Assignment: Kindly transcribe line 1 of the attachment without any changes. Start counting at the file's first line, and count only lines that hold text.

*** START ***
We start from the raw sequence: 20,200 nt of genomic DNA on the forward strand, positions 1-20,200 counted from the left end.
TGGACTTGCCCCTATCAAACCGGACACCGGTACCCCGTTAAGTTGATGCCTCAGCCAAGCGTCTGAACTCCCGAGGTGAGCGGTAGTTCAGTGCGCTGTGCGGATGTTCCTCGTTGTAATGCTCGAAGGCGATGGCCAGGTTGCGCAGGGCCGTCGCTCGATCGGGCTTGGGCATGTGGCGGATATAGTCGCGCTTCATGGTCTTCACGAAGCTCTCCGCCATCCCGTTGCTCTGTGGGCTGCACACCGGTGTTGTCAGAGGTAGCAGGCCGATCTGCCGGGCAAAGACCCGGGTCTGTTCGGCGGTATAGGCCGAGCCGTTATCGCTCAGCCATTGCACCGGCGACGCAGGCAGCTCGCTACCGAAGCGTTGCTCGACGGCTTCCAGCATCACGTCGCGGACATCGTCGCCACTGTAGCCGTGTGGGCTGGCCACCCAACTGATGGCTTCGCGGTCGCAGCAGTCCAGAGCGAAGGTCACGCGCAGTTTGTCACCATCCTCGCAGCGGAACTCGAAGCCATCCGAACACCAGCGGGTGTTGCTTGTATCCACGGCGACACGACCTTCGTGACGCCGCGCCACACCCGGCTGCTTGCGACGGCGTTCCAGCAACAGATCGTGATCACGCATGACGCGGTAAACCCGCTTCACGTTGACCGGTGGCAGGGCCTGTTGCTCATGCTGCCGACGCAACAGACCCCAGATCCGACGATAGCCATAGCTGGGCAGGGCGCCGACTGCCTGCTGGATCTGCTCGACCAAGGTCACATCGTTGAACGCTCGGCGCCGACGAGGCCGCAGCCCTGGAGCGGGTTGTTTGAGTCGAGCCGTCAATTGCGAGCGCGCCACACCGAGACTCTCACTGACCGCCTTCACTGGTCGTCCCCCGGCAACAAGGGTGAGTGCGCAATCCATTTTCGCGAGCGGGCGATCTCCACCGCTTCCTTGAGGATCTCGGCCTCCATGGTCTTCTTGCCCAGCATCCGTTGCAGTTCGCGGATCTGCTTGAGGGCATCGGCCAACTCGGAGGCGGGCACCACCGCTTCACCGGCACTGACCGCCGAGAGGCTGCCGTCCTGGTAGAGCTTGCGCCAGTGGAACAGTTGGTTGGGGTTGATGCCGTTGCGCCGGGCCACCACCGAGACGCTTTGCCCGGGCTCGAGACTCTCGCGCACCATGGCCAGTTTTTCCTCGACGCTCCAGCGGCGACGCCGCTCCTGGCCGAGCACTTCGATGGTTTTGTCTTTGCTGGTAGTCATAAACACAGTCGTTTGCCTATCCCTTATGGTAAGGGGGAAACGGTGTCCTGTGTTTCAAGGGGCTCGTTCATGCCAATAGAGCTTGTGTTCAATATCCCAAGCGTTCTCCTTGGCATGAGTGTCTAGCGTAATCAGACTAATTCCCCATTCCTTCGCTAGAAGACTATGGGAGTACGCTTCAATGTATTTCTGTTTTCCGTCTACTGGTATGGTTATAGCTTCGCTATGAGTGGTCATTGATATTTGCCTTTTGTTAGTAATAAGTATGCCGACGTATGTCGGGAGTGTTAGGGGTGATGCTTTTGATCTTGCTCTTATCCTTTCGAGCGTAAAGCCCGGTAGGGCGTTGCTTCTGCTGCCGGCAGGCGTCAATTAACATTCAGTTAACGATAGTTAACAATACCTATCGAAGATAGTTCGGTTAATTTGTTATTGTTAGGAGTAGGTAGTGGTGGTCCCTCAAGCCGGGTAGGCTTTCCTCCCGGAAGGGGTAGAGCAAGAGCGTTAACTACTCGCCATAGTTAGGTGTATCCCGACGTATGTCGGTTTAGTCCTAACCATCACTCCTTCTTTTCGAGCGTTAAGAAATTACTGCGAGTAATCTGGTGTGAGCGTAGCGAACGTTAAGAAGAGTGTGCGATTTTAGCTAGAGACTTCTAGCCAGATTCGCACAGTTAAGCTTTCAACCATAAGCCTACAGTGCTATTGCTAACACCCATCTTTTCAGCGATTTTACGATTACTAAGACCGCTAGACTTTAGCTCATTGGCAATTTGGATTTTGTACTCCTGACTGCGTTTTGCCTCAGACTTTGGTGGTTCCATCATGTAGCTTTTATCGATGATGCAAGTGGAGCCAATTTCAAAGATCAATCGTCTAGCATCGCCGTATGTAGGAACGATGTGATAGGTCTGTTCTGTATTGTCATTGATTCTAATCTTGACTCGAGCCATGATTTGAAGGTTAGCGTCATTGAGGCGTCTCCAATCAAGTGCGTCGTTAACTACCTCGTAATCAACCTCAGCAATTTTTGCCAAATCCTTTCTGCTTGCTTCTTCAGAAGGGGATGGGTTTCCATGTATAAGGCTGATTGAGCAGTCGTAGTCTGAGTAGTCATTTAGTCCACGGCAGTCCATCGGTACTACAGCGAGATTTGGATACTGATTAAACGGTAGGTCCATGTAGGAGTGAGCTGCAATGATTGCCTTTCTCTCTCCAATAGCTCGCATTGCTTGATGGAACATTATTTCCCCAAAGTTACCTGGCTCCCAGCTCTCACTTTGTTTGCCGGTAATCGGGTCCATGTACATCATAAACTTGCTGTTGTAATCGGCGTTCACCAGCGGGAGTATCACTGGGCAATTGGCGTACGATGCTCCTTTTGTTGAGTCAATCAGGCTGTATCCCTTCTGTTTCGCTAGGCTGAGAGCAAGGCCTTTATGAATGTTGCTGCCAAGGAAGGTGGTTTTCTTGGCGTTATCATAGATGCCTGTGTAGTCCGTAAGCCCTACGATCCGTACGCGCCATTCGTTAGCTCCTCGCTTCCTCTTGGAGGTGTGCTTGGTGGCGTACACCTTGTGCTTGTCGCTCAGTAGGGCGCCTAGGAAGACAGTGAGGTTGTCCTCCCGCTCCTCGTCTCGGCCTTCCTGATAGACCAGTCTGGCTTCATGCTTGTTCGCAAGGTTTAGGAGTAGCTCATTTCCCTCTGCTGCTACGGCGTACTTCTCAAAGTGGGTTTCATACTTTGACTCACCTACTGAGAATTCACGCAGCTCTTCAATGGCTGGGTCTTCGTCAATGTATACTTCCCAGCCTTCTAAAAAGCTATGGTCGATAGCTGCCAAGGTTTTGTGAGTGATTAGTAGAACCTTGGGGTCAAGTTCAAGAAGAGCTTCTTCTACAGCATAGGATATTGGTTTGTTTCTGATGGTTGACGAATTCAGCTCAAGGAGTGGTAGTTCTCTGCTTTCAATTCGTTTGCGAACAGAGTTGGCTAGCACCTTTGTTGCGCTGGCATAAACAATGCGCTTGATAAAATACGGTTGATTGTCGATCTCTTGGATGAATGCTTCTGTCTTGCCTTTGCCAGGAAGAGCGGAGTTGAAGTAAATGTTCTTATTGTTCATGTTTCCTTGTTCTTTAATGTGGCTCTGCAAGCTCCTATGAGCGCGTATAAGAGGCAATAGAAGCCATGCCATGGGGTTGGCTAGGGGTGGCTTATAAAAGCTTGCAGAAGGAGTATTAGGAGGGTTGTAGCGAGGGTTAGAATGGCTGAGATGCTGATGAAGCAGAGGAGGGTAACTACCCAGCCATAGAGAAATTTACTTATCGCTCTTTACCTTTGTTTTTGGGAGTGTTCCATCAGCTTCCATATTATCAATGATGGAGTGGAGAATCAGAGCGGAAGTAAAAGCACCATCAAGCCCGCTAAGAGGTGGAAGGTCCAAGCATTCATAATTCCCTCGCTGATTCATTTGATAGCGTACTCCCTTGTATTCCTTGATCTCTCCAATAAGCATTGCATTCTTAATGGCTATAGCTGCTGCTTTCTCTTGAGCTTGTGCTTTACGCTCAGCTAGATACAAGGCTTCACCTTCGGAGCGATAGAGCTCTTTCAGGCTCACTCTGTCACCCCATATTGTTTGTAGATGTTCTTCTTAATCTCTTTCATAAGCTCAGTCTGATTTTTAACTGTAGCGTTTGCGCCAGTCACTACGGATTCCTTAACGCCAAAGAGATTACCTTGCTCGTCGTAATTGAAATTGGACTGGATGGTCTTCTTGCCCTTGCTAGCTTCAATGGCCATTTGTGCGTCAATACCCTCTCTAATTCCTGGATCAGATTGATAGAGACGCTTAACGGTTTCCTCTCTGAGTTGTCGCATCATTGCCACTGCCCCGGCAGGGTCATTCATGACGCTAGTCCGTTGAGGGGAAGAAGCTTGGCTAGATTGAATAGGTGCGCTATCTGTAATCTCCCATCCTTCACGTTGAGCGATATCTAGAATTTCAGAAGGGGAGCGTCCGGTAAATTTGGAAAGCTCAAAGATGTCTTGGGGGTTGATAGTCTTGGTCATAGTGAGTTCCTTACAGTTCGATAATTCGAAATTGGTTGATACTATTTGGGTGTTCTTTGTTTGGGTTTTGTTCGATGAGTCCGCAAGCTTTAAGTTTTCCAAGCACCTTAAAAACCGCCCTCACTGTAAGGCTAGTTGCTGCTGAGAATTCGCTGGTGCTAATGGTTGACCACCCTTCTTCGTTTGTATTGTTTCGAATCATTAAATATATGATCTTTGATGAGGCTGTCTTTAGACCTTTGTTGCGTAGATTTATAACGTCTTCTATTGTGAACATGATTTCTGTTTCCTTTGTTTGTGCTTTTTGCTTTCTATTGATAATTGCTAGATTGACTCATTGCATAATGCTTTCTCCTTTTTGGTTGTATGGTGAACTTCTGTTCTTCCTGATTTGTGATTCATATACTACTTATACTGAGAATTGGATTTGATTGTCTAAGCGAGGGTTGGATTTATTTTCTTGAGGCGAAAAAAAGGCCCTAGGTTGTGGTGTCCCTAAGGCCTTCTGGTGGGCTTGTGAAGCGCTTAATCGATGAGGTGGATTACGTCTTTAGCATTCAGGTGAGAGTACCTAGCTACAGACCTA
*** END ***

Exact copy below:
We start from the raw sequence: 20,200 nt of genomic DNA on the forward strand, positions 1-20,200 counted from the left end.